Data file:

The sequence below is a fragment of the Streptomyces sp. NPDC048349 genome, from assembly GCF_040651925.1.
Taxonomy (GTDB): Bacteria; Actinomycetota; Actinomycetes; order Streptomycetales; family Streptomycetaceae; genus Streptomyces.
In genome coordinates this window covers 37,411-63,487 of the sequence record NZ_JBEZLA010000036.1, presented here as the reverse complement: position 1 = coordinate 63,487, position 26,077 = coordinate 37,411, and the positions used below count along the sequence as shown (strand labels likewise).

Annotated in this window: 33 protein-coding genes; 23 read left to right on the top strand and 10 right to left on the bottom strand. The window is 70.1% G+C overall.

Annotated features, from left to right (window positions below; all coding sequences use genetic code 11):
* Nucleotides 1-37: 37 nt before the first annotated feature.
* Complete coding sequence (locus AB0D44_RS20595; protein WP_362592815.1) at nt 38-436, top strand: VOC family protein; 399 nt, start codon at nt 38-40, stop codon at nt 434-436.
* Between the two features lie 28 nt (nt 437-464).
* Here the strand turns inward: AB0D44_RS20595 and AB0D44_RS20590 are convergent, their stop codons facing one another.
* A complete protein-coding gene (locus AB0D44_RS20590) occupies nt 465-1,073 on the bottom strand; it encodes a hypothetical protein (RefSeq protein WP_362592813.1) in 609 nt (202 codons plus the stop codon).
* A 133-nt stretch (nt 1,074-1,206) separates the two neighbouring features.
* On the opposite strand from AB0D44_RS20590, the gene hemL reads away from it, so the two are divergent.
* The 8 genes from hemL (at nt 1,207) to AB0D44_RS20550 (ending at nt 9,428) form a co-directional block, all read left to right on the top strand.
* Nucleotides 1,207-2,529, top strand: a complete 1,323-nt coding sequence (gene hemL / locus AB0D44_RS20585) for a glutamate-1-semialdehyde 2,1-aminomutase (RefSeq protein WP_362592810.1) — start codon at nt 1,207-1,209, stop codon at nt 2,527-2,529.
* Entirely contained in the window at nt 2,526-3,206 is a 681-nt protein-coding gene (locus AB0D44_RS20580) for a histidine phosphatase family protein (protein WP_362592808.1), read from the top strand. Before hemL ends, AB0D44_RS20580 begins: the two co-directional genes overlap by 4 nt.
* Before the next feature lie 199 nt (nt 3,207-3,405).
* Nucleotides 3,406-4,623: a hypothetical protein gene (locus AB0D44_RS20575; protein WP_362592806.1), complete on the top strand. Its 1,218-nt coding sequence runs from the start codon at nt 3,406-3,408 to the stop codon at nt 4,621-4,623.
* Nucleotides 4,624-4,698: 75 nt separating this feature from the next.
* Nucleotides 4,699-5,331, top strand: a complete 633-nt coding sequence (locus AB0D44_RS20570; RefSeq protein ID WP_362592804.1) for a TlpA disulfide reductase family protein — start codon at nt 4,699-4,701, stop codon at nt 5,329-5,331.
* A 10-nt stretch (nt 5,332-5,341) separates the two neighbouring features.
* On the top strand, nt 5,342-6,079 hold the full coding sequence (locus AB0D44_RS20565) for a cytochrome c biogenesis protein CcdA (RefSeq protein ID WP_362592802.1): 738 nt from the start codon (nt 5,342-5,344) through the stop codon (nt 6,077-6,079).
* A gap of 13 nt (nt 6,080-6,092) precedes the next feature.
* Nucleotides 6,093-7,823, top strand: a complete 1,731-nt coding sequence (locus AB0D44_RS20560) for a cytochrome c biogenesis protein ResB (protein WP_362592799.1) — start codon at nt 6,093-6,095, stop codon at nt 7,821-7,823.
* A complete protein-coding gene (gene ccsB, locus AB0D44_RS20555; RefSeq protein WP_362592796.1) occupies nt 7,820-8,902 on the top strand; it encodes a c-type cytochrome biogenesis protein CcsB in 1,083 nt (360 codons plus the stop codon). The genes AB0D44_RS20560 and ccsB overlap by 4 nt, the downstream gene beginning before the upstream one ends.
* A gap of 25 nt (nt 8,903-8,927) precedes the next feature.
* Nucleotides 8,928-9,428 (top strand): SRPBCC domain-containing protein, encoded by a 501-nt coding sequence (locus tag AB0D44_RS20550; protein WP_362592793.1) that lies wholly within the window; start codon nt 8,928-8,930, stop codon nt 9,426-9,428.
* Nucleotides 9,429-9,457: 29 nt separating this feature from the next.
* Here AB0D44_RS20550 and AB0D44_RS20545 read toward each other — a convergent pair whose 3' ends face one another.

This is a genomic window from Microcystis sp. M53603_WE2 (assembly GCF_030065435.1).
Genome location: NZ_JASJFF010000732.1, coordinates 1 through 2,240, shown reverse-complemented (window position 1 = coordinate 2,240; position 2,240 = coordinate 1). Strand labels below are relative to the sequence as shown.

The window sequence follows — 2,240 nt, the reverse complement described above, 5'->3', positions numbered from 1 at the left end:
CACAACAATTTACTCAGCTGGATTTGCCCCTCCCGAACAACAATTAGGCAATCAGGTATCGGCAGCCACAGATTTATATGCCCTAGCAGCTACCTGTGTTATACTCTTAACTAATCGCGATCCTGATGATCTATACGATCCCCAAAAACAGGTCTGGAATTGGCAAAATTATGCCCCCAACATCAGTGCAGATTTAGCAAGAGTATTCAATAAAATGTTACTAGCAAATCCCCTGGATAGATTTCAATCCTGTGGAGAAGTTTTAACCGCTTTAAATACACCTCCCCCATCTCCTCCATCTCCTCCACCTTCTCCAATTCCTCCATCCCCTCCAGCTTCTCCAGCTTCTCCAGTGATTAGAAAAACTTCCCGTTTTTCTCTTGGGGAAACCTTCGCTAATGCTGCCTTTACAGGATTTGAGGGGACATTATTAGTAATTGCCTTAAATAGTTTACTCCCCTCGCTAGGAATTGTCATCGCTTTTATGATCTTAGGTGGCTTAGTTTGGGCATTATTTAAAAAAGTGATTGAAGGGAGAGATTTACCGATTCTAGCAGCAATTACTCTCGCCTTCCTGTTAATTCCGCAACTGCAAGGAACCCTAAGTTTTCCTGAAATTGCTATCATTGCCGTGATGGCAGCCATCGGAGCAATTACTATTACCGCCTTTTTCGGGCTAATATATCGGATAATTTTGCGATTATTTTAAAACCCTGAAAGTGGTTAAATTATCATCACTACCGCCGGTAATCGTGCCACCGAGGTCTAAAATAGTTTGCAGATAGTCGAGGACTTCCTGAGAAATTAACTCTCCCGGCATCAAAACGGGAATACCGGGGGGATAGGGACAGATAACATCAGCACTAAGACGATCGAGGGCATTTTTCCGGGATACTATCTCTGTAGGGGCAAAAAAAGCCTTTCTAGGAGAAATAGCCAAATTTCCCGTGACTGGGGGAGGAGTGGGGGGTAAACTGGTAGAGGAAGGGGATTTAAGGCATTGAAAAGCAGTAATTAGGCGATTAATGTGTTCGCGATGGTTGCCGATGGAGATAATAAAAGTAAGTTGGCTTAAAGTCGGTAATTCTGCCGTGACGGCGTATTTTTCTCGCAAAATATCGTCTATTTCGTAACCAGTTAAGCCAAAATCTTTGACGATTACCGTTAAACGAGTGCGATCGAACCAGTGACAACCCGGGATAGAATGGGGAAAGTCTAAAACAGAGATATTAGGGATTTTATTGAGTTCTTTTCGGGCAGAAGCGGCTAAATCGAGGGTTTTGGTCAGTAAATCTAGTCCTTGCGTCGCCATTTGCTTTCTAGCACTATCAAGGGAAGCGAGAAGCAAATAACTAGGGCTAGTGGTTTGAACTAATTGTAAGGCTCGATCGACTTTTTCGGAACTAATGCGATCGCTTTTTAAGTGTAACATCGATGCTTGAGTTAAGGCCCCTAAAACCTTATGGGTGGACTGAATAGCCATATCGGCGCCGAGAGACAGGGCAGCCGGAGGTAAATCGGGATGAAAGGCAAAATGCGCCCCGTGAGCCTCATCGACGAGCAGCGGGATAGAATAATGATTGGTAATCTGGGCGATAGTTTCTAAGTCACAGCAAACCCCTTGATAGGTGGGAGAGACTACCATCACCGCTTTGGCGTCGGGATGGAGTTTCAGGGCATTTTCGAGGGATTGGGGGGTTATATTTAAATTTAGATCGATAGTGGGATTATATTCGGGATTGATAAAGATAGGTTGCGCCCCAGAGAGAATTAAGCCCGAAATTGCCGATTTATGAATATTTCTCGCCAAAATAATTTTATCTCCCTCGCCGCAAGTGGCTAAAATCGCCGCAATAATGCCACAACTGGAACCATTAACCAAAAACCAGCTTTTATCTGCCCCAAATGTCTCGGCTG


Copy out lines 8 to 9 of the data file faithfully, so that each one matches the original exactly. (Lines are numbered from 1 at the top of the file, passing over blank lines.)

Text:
* Between the two features lie 28 nt (nt 437-464).
* Here the strand turns inward: AB0D44_RS20595 and AB0D44_RS20590 are convergent, their stop codons facing one another.